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Dejan Matlak PostManager
An independent anthropologist with years of experience in academic writing and social science. His main field of interest is medical anthropology and the development of multidisciplinarian approaches for scientific research. He supports the furthering of science and critical thinking.
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Dejan Matlak PostManager
An independent anthropologist with years of experience in academic writing and social science. His main field of interest is medical anthropology and the development of multidisciplinarian approaches for scientific research. He supports the furthering of science and critical thinking.
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  • New research reveals that a higher intake of certain fruits and vegetables may reduce symptoms associated with menopause.
  • The research builds on previous studies that look at potential treatment alternatives to hormonal therapy.

About the Study

The new research about menopause symptoms and the potential for their alleviation is available through the journal Menopause. Also, this publication is the project of The North American Menopause Society. This nonprofit organization aims to discover facts about this condition and to contribute to our understanding of healthy aging. Furthermore, they base their research and work on a multidisciplinary approach that builds on the knowledge from various experts.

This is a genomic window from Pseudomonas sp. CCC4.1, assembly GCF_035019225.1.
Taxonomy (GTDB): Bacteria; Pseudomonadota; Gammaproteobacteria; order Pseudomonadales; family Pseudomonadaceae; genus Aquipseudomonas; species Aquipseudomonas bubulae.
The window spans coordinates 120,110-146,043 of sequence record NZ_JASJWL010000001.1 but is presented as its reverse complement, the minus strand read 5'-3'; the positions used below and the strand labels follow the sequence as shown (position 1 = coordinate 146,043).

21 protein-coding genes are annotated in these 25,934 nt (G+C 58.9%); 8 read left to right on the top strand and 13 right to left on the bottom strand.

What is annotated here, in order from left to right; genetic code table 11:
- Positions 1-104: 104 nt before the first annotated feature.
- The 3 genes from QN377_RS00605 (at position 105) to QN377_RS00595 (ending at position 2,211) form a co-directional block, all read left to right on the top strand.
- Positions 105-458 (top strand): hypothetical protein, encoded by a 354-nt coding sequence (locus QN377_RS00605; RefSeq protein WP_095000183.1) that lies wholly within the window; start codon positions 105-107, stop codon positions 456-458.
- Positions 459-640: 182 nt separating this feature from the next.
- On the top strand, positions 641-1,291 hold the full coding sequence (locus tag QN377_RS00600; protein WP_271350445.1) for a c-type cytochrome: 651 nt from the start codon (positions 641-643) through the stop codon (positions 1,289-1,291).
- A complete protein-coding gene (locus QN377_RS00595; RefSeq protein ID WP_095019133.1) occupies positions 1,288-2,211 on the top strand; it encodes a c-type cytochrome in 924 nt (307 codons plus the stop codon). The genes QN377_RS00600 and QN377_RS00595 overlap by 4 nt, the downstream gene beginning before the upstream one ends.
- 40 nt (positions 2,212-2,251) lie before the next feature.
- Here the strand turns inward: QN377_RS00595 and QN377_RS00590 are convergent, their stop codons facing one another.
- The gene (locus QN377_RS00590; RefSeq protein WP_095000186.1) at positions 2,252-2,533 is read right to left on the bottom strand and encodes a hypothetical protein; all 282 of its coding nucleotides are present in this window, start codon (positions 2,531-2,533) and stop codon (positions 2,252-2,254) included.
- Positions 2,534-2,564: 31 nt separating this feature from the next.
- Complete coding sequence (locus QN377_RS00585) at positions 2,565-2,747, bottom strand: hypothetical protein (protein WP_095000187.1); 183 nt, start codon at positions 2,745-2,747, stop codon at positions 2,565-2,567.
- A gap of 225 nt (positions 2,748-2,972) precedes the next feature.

Menopause and a Higher Intake of Fruits and Vegetables

This research builds on previous considerations of the influence dietary practices have on women with menopause. Previous studies show that a Mediterranean-style diet rich in fruits and vegetables has numerous benefits for health. However, there are no extensive studies that look at the effect of such a diet on various diseases and other health conditions.

Because of this, the research team wants to delve deeper into the effects such a diet may have. The research team split the study group based on the intensity of their symptoms. Furthermore, they look at specific fruits and vegetables to determine if they have different effects on the organism.

The results of the study show that a higher intake of fruits and vegetables reduces the overall symptoms of menopause. However, certain groups show adverse effects. For instance, a diet rich with citrus fruits had adverse effects on the urogenital tract. Also, green leafy and dark yellow vegetables show a similar effect.

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Limitation

  • More studies of this type are needed before we can fully understand how dietary practices influence menopause and the aging process.